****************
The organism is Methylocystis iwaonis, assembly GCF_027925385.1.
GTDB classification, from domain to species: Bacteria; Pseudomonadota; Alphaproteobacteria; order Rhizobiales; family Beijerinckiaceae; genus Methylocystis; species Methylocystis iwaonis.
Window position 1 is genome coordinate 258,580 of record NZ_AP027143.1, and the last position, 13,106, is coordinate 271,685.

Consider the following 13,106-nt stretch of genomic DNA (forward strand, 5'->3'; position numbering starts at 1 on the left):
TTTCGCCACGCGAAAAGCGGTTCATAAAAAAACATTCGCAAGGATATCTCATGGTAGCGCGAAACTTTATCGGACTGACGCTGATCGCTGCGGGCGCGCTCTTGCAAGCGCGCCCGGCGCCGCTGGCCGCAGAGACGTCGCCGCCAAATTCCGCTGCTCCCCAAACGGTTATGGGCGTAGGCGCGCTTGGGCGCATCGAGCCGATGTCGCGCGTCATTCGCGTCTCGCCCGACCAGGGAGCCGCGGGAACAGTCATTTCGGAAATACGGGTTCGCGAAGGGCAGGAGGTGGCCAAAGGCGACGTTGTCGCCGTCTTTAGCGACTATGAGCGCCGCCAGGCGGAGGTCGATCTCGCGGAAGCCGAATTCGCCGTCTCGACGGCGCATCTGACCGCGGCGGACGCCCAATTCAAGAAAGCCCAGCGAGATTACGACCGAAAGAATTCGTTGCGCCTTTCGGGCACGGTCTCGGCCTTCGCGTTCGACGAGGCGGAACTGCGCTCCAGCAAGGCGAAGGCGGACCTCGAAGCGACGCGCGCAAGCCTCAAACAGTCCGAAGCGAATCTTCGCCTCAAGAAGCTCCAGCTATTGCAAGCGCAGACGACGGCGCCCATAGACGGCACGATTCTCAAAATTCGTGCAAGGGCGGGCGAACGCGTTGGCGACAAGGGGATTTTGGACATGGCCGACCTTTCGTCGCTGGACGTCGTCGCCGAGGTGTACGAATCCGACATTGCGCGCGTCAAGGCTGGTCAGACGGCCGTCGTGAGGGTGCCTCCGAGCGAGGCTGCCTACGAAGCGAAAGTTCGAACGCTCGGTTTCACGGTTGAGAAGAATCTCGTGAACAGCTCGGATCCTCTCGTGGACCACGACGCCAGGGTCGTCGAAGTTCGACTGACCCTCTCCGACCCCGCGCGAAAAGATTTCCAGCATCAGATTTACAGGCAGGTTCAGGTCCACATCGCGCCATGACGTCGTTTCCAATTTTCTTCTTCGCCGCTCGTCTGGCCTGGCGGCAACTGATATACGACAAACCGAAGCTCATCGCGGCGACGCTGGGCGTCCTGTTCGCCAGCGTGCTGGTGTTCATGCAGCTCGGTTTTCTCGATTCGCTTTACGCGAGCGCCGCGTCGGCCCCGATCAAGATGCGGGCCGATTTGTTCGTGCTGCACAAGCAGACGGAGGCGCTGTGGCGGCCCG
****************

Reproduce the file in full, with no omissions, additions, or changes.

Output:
The organism is Methylocystis iwaonis, assembly GCF_027925385.1.
GTDB classification, from domain to species: Bacteria; Pseudomonadota; Alphaproteobacteria; order Rhizobiales; family Beijerinckiaceae; genus Methylocystis; species Methylocystis iwaonis.
Window position 1 is genome coordinate 258,580 of record NZ_AP027143.1, and the last position, 13,106, is coordinate 271,685.

Consider the following 13,106-nt stretch of genomic DNA (forward strand, 5'->3'; position numbering starts at 1 on the left):
TTTCGCCACGCGAAAAGCGGTTCATAAAAAAACATTCGCAAGGATATCTCATGGTAGCGCGAAACTTTATCGGACTGACGCTGATCGCTGCGGGCGCGCTCTTGCAAGCGCGCCCGGCGCCGCTGGCCGCAGAGACGTCGCCGCCAAATTCCGCTGCTCCCCAAACGGTTATGGGCGTAGGCGCGCTTGGGCGCATCGAGCCGATGTCGCGCGTCATTCGCGTCTCGCCCGACCAGGGAGCCGCGGGAACAGTCATTTCGGAAATACGGGTTCGCGAAGGGCAGGAGGTGGCCAAAGGCGACGTTGTCGCCGTCTTTAGCGACTATGAGCGCCGCCAGGCGGAGGTCGATCTCGCGGAAGCCGAATTCGCCGTCTCGACGGCGCATCTGACCGCGGCGGACGCCCAATTCAAGAAAGCCCAGCGAGATTACGACCGAAAGAATTCGTTGCGCCTTTCGGGCACGGTCTCGGCCTTCGCGTTCGACGAGGCGGAACTGCGCTCCAGCAAGGCGAAGGCGGACCTCGAAGCGACGCGCGCAAGCCTCAAACAGTCCGAAGCGAATCTTCGCCTCAAGAAGCTCCAGCTATTGCAAGCGCAGACGACGGCGCCCATAGACGGCACGATTCTCAAAATTCGTGCAAGGGCGGGCGAACGCGTTGGCGACAAGGGGATTTTGGACATGGCCGACCTTTCGTCGCTGGACGTCGTCGCCGAGGTGTACGAATCCGACATTGCGCGCGTCAAGGCTGGTCAGACGGCCGTCGTGAGGGTGCCTCCGAGCGAGGCTGCCTACGAAGCGAAAGTTCGAACGCTCGGTTTCACGGTTGAGAAGAATCTCGTGAACAGCTCGGATCCTCTCGTGGACCACGACGCCAGGGTCGTCGAAGTTCGACTGACCCTCTCCGACCCCGCGCGAAAAGATTTCCAGCATCAGATTTACAGGCAGGTTCAGGTCCACATCGCGCCATGACGTCGTTTCCAATTTTCTTCTTCGCCGCTCGTCTGGCCTGGCGGCAACTGATATACGACAAACCGAAGCTCATCGCGGCGACGCTGGGCGTCCTGTTCGCCAGCGTGCTGGTGTTCATGCAGCTCGGTTTTCTCGATTCGCTTTACGCGAGCGCCGCGTCGGCCCCGATCAAGATGCGGGCCGATTTGTTCGTGCTGCACAAGCAGACGGAGGCGCTGTGGCGGCCCG